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Banner Tow Pilots arrested as TERRORISM!

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Active member
Mar 27, 2002
Lessoned Learned.........No more buzz jobs like the "good ol' days"........shucks........used to do this in flight school all the time


2 Planes in Restricted NYC Air Space
Fri Jul 5, 8:52 PM ET
By DEVLIN BARRETT, Associated Press Writer

NEW YORK (AP) - Two pilots were charged Friday with reckless endangerment for flying through restricted airspace around New York City, spurring fears of a July Fourth terrorist attack.

The two planes flew just 25 feet over a swimming area, well below the required 1,000-feet minimum, federal authorities said. The pilots had been returning to their New Jersey base from Massachusetts, where they towed advertising banners above holiday beachgoers.

Pilots Andre Morais and Daniel Oliveria, both of Miami, each face up to seven years in prison if convicted of reckless endangerment and violating air traffic rules.

Queens District Attorney Richard Brown said they flew dangerously low Thursday evening while cruising past Rockaway Beach.

"Their alleged aggressive and reckless actions put many lives in danger, including their own, and showed extremely poor judgment during a heightened state of security, especially on our nation's birthday," Brown said.

Three helicopters followed the planes along the New Jersey coast to the airfield in Wall, N.J., about 40 miles south of Manhattan, where the pilots landed.

Neither pilot had their radio or transponder on, officials said.

The FBI ( news - web sites) questioned the men for several hours, determined they posed no terror risk and released them. Federal Aviation Administration ( news - web sites) spokesman Jim Peters said the pilots could face flight sanctions ranging from a written reprimand to revocation of their licenses.

Arrest warrants were issued Friday in New York for the men, according to the prosecutor's office.

The planes are owned by Aerial Sign Corp. in Hollywood, Fla. The company's chief executive officer, Jim Butler, dismissed the charges as "grandstanding."

"Until I receive the tapes from the air traffic control facility, I cannot reach the conclusion that these people did this," Butler said.
These were acts of stupidity. If the good old days to you represents stupidity, then you need to rethink the "good old days."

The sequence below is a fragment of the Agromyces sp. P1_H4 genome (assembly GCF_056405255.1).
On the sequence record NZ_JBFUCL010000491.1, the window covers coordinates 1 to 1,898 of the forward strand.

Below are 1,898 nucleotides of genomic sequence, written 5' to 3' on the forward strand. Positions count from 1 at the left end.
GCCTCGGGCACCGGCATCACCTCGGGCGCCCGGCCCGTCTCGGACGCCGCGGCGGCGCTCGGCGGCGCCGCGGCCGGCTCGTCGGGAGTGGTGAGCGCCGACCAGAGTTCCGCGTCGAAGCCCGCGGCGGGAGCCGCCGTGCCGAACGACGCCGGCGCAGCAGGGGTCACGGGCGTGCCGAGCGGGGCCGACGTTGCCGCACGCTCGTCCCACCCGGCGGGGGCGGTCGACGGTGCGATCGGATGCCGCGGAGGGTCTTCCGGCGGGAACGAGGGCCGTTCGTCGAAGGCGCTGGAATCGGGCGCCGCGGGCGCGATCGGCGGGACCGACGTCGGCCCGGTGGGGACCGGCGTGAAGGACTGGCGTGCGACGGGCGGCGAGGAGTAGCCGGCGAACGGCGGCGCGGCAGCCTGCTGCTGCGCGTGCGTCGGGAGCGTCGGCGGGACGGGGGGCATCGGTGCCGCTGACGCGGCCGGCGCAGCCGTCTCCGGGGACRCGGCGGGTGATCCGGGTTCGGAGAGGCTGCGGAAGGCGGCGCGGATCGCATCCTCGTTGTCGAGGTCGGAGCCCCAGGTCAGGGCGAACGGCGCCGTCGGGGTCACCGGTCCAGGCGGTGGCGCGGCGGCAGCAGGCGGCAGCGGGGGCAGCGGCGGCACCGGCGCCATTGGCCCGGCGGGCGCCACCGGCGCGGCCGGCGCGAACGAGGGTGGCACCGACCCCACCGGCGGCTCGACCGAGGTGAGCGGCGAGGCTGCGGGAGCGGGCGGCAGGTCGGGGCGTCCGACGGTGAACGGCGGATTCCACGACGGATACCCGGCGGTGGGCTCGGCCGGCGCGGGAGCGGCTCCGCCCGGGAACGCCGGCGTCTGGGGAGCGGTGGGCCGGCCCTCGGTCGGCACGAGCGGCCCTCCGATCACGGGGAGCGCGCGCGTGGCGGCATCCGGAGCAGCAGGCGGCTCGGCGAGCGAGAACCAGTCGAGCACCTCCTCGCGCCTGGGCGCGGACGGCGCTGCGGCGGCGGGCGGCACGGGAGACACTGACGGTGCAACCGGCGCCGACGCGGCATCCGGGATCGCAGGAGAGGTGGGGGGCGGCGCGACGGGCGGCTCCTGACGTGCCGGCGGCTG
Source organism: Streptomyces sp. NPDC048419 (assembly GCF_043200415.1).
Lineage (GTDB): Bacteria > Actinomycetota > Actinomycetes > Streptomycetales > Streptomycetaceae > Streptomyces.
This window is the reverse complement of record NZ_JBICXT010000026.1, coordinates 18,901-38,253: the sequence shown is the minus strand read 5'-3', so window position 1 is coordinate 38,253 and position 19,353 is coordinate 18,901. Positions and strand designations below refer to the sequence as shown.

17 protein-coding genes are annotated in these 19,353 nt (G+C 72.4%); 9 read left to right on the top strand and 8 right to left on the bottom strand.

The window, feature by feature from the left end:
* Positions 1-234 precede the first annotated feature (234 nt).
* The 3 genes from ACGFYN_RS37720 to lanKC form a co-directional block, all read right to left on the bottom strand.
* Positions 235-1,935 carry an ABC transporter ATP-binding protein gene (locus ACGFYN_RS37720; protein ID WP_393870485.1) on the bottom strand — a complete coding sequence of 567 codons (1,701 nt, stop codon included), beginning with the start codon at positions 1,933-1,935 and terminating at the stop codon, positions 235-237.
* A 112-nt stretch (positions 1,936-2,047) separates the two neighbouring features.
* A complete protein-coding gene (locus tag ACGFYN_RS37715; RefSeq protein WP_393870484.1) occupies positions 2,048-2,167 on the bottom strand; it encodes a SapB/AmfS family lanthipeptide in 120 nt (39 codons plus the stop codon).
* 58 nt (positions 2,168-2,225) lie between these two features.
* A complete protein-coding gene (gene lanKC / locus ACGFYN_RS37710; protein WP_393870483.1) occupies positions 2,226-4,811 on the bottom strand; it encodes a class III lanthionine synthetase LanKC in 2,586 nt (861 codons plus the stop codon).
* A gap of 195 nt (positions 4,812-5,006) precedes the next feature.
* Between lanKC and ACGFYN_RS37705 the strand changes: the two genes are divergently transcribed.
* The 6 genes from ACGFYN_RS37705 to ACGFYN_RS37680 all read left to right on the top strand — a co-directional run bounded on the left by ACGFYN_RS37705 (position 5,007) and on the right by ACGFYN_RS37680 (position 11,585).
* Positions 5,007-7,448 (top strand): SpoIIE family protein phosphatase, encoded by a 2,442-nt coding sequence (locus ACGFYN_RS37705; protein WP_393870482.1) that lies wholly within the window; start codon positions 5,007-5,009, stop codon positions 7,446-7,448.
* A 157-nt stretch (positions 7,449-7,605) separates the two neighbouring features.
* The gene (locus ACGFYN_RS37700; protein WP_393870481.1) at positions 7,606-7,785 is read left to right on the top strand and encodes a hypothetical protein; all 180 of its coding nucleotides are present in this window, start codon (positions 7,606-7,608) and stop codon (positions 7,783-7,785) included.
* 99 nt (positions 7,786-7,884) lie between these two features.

Is it a lesson learned because someone got caught, or because you suddently realized that flat hatting and buzz jobs are for less intelligent life forms who have little respect for others, for their industry, or for their careers?
Not to thier defense...

But, from being from that neck of the woods, this is sort of common SOP...

To beat the Class B of JFK, other flight restrictions, save time, headaches and the list has gone on for years. You skirt the shoreline and keep quiet. If you go the "correct" way you will get the longer route taking you above LGA and down behind EWR.

Again, not to defend these bozo's but for as many years as I can remember many guys did the shoreline run at barely enough altitude. If you lost one you were swimming for sure.
I would not "convict" these guys until ALL the facts are out.

The history of this is the the NYPD helicopters on Long Island have been in "dispute" with the banner towers for years.

My suggestion is to wait until the radar tapes come out and then go from there.


More governmental knee jerk reactions. Back before this debacle, crusing down the cost of Long Island, just offshore at low altitude was normal. It would get you under the TCA (I mean "Class B") just off of JFK. You would then go over and join the VFR corridor up the Hudson, or scoot on out over New Jersey. It was SOP, and a good time saver. Not to mention a lot of fun.

By the way, I assume the VFR Corridor is closed now? Anyone know for sure? It was a great trip, and great sights.
If this had occurred prior to September 11th, nobody
would have so much as given these planes a second look...

It's just the blowback from everybody screaming homeland security and then going after the wrong people

as far as i know the vfr corridor is closed within 2 nm of ground zero up to 8,000 ft. its a shame, probably the nicest, most scenic bit of flying i've ever done.
Anyone fly along the VFR corridor in California?

That must be a blast, all the way up the Pacific coast line with LA, San Francisco, along the route.

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